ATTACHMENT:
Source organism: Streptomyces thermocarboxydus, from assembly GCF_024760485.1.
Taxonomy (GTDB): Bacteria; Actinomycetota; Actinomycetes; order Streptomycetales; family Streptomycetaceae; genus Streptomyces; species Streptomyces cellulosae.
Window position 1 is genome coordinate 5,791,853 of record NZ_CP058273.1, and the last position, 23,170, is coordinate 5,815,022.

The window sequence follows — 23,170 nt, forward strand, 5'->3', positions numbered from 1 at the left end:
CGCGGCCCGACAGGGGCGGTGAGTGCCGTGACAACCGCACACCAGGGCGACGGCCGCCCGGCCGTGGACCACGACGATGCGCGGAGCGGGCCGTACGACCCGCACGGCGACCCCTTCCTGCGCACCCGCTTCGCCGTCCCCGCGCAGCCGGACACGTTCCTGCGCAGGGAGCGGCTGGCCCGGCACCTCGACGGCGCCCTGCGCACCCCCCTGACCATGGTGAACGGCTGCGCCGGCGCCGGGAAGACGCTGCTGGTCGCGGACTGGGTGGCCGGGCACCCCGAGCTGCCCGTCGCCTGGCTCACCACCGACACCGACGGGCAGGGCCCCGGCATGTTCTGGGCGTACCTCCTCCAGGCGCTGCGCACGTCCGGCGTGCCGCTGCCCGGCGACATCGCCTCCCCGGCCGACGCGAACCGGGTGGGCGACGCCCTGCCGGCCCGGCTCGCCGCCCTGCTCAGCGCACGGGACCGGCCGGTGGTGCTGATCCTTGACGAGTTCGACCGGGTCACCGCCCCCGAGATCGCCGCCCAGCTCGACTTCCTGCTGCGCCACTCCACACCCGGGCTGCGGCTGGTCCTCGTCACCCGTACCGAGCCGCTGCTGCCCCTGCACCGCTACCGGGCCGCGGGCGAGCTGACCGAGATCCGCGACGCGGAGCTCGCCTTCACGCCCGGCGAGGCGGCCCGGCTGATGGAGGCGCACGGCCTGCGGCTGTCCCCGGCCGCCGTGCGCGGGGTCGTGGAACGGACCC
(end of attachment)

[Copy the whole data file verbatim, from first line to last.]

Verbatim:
Source organism: Streptomyces thermocarboxydus, from assembly GCF_024760485.1.
Taxonomy (GTDB): Bacteria; Actinomycetota; Actinomycetes; order Streptomycetales; family Streptomycetaceae; genus Streptomyces; species Streptomyces cellulosae.
Window position 1 is genome coordinate 5,791,853 of record NZ_CP058273.1, and the last position, 23,170, is coordinate 5,815,022.

The window sequence follows — 23,170 nt, forward strand, 5'->3', positions numbered from 1 at the left end:
CGCGGCCCGACAGGGGCGGTGAGTGCCGTGACAACCGCACACCAGGGCGACGGCCGCCCGGCCGTGGACCACGACGATGCGCGGAGCGGGCCGTACGACCCGCACGGCGACCCCTTCCTGCGCACCCGCTTCGCCGTCCCCGCGCAGCCGGACACGTTCCTGCGCAGGGAGCGGCTGGCCCGGCACCTCGACGGCGCCCTGCGCACCCCCCTGACCATGGTGAACGGCTGCGCCGGCGCCGGGAAGACGCTGCTGGTCGCGGACTGGGTGGCCGGGCACCCCGAGCTGCCCGTCGCCTGGCTCACCACCGACACCGACGGGCAGGGCCCCGGCATGTTCTGGGCGTACCTCCTCCAGGCGCTGCGCACGTCCGGCGTGCCGCTGCCCGGCGACATCGCCTCCCCGGCCGACGCGAACCGGGTGGGCGACGCCCTGCCGGCCCGGCTCGCCGCCCTGCTCAGCGCACGGGACCGGCCGGTGGTGCTGATCCTTGACGAGTTCGACCGGGTCACCGCCCCCGAGATCGCCGCCCAGCTCGACTTCCTGCTGCGCCACTCCACACCCGGGCTGCGGCTGGTCCTCGTCACCCGTACCGAGCCGCTGCTGCCCCTGCACCGCTACCGGGCCGCGGGCGAGCTGACCGAGATCCGCGACGCGGAGCTCGCCTTCACGCCCGGCGAGGCGGCCCGGCTGATGGAGGCGCACGGCCTGCGGCTGTCCCCGGCCGCCGTGCGCGGGGTCGTGGAACGGACCC